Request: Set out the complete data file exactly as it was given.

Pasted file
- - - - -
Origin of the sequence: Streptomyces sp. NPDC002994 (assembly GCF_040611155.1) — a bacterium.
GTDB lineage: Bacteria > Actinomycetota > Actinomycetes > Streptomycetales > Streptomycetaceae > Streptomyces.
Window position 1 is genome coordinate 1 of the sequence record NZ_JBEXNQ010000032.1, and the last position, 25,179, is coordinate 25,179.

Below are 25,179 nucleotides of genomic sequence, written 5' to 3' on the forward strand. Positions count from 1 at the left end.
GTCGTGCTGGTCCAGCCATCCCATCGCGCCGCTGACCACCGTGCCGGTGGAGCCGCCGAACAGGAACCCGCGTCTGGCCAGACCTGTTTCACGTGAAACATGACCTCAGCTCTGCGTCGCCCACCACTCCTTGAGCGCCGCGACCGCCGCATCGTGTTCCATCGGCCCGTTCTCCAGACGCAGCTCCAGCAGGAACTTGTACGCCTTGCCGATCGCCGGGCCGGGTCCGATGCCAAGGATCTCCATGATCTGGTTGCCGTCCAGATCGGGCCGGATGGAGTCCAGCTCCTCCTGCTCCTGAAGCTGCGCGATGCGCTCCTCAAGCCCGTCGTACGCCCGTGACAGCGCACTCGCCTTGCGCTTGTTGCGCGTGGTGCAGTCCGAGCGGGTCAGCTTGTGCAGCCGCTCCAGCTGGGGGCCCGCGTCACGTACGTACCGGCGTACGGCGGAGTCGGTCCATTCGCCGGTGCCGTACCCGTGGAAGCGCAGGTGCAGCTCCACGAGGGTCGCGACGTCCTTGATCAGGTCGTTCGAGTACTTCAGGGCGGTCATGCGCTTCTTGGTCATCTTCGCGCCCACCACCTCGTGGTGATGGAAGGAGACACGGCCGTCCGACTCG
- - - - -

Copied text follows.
Origin of the sequence: Streptomyces sp. NPDC002994 (assembly GCF_040611155.1) — a bacterium.
GTDB lineage: Bacteria > Actinomycetota > Actinomycetes > Streptomycetales > Streptomycetaceae > Streptomyces.
Window position 1 is genome coordinate 1 of the sequence record NZ_JBEXNQ010000032.1, and the last position, 25,179, is coordinate 25,179.

Below are 25,179 nucleotides of genomic sequence, written 5' to 3' on the forward strand. Positions count from 1 at the left end.
GTCGTGCTGGTCCAGCCATCCCATCGCGCCGCTGACCACCGTGCCGGTGGAGCCGCCGAACAGGAACCCGCGTCTGGCCAGACCTGTTTCACGTGAAACATGACCTCAGCTCTGCGTCGCCCACCACTCCTTGAGCGCCGCGACCGCCGCATCGTGTTCCATCGGCCCGTTCTCCAGACGCAGCTCCAGCAGGAACTTGTACGCCTTGCCGATCGCCGGGCCGGGTCCGATGCCAAGGATCTCCATGATCTGGTTGCCGTCCAGATCGGGCCGGATGGAGTCCAGCTCCTCCTGCTCCTGAAGCTGCGCGATGCGCTCCTCAAGCCCGTCGTACGCCCGTGACAGCGCACTCGCCTTGCGCTTGTTGCGCGTGGTGCAGTCCGAGCGGGTCAGCTTGTGCAGCCGCTCCAGCTGGGGGCCCGCGTCACGTACGTACCGGCGTACGGCGGAGTCGGTCCATTCGCCGGTGCCGTACCCGTGGAAGCGCAGGTGCAGCTCCACGAGGGTCGCGACGTCCTTGATCAGGTCGTTCGAGTACTTCAGGGCGGTCATGCGCTTCTTGGTCATCTTCGCGCCCACCACCTCGTGGTGATGGAAGGAGACACGGCCGTCCGACTCG